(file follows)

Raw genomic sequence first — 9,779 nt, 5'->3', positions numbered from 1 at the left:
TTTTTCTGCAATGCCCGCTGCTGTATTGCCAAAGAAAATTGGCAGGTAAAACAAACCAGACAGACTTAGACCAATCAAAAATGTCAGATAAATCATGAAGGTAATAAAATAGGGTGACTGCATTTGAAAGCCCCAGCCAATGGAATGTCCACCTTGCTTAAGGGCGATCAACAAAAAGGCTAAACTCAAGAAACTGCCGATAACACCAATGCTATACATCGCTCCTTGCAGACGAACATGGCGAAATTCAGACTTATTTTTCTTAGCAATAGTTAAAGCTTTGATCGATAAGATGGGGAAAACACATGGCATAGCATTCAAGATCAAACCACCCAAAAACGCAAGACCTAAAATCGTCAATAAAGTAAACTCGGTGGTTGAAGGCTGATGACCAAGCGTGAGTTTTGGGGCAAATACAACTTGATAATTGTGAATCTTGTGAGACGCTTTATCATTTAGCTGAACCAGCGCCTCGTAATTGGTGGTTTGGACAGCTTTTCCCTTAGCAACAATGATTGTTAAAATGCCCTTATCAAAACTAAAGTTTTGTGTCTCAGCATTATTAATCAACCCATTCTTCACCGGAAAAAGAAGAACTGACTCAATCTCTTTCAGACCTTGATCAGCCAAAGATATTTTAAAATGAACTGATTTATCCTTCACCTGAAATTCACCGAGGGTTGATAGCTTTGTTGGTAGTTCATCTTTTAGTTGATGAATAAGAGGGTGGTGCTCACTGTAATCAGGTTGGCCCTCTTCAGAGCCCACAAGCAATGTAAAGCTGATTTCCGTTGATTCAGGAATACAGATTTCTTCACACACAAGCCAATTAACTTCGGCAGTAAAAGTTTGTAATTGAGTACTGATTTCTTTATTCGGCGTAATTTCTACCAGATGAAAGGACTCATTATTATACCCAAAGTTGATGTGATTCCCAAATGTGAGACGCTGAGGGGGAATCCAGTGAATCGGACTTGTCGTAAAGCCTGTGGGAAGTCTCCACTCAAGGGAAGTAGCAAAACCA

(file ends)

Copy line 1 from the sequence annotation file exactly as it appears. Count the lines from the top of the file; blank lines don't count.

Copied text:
Raw genomic sequence first — 9,779 nt, 5'->3', positions numbered from 1 at the left: